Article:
So was it your decision to take those acting classes when you were 8 years old?
I think my parents were trying to find something for me to do, although I was playing football at the time. One of my teachers in my elementary school told my father that I was always acting for the other kids, putting together these small theater plays in class. Then he got this idea in his head that I should take acting classes to try and develop that skill, you know? My parents weren’t involved in the arts themselves, but my father was always very much into theater and film.
Were you watching the kinds of films that your parents were watching growing up?
No, not so much. [Laughs] I was watching Police Academy, and kid’s movies. I wasn’t watching arthouse films or [Andrei] Tarkovsky—that came later, just by going to the cinema. My father took me to the theater to watch Hamlet when I was 9. It was bit heavy watching that at 9, you know?
How did you get your hands on your first camera? I believe it was the Super-VHS.
I got confirmed to enter the church and when you get confirmed, you get presents. I got some money and I used that to buy a video camera, the Super-VHS. It was at a time when VHS ruled the world, so I’m from the VHS generation. I felt good with the camera, and the reason I was behind the camera was because I was the only one in my group of friends who knew how to use it.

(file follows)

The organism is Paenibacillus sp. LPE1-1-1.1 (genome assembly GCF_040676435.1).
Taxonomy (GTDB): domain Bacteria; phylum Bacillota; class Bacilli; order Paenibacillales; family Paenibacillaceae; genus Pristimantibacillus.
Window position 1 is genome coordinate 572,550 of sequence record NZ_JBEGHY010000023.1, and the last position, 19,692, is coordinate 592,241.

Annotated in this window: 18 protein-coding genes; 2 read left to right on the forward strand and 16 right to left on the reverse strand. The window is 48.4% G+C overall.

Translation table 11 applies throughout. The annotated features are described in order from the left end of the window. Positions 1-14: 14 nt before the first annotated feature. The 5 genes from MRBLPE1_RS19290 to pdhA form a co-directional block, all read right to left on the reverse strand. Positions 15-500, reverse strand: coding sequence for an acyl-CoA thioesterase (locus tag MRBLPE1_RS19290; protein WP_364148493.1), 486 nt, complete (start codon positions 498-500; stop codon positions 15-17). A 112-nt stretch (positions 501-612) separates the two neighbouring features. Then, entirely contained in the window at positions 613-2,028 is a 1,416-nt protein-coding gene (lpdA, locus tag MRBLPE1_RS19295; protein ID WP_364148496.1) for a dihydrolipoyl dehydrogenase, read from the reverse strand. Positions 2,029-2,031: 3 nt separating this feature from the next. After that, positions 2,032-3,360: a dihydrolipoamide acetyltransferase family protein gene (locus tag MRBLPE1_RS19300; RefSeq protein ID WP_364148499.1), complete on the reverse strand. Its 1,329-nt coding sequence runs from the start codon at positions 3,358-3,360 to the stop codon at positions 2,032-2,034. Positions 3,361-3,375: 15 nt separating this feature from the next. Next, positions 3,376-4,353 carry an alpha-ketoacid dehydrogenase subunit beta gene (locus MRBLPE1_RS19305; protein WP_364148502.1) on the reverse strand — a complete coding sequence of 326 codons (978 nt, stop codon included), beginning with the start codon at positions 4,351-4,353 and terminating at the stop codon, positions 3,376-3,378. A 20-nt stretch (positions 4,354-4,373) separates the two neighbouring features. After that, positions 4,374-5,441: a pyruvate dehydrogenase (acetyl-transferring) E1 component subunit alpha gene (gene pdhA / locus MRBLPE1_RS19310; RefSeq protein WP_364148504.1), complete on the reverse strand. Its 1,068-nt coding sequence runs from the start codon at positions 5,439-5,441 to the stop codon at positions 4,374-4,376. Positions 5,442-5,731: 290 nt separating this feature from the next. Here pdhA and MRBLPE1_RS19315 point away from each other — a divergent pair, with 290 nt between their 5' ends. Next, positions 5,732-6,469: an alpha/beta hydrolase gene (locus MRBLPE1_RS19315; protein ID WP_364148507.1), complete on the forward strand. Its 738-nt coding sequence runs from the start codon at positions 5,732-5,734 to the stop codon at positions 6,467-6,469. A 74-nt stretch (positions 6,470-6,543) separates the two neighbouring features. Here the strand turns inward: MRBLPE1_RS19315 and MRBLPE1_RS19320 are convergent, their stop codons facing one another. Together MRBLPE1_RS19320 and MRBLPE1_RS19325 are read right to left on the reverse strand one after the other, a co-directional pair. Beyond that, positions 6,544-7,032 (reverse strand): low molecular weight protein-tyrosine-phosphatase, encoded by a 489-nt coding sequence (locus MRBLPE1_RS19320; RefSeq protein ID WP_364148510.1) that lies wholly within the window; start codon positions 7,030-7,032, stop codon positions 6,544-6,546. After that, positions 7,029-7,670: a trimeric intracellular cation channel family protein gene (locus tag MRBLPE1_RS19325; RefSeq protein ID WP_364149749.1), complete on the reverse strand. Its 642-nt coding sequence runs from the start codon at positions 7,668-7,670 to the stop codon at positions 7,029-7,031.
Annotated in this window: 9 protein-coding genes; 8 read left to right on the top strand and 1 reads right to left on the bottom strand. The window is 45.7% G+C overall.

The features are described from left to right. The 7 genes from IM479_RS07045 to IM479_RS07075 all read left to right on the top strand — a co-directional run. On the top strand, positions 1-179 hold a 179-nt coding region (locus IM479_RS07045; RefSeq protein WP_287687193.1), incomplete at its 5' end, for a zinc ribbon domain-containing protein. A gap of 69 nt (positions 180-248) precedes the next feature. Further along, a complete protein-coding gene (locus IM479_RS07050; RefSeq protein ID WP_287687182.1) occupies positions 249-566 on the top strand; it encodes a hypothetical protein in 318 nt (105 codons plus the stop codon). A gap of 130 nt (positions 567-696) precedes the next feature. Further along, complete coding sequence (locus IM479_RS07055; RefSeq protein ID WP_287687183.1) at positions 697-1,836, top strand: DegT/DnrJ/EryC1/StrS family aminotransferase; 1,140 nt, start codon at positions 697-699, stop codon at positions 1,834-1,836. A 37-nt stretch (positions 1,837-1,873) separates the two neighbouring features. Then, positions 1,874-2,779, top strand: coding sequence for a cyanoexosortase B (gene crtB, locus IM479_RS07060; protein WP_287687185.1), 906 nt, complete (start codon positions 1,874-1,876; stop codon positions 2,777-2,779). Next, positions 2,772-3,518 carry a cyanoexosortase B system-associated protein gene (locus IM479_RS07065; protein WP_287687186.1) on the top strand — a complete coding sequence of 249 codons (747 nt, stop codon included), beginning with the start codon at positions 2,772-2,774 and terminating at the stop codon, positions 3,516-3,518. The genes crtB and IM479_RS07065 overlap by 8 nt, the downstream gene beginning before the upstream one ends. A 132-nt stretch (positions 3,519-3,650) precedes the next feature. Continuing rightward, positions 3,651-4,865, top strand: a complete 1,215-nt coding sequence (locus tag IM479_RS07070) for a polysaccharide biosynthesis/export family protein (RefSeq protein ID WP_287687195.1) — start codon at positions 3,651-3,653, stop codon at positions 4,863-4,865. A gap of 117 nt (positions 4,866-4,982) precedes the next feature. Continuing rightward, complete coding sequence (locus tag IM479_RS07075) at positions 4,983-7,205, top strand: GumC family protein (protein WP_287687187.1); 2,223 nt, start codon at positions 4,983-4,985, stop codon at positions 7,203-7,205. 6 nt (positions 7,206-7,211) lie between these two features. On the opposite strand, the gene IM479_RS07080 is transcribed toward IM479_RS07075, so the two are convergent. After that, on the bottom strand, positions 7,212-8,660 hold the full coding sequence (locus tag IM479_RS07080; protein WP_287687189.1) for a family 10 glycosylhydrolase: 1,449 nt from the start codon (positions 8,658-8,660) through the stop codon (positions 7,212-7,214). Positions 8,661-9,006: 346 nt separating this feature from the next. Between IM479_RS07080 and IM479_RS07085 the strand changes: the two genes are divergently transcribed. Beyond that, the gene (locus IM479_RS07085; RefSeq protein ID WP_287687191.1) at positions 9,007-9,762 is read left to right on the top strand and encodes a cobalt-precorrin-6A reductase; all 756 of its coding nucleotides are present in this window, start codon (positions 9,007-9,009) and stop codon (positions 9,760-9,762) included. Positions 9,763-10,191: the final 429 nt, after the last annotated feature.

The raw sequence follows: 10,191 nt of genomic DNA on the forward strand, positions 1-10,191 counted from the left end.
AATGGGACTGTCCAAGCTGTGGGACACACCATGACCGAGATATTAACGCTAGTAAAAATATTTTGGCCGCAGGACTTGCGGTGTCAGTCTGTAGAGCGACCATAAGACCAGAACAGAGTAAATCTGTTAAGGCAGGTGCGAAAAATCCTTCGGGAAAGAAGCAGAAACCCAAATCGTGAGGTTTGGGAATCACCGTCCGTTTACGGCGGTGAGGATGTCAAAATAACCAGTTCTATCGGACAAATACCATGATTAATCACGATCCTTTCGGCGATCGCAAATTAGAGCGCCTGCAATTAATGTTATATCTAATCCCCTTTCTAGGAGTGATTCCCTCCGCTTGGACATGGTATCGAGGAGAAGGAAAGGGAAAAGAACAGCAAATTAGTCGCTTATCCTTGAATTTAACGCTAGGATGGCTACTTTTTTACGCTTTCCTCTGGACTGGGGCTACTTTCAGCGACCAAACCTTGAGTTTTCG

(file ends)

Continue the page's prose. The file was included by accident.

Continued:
As you mentioned earlier, you worked on a lot of farms in your teenage years. Did you enjoy the experience at the time? Do you have mostly fond memories looking back on it?
Yeah. Some of them were cow farms and some of them were sheep farms. But I mainly stayed on my grandfather’s farm. My mother believed that I would become a more independent individual if she sent me out to work on different farms. One summer, I worked on a farm where I didn’t know anyone. Going into a new environment and starting from scratch like that, it’s actually a quite common method in Iceland. Parents send their kids to work on farms every summer to at least show them another way of life because they believe it’s good to at least try it and to see it.
Would you be open to living like that for the rest of your life, on a remote farm with sheep?
As I get older, the idea of moving to the countryside, somewhere rural, is becoming more realistic in my mind. I like being alone—I’m a loner—so I have something in common with the brothers.
I wasn’t aware of scrapie prior to watching Rams. When farmers are forced to slaughter their sheep herd like that, it’s like pulling the plug. You’ve seen it happen firsthand, right?
It’s a big trauma. This is more difficult for people who live alone with their sheep. For people that are married and with families, it’s easier because they have that support system. Gummi and Kiddi live alone, and even though they’re neighboring brothers, they’re estranged. Scrapie is perhaps the biggest threat in their lives. It’s been around in Iceland since the end of the nineteenth century. It has caused a lot of damage and it’s one of the big reasons why sheep farming is in such decline.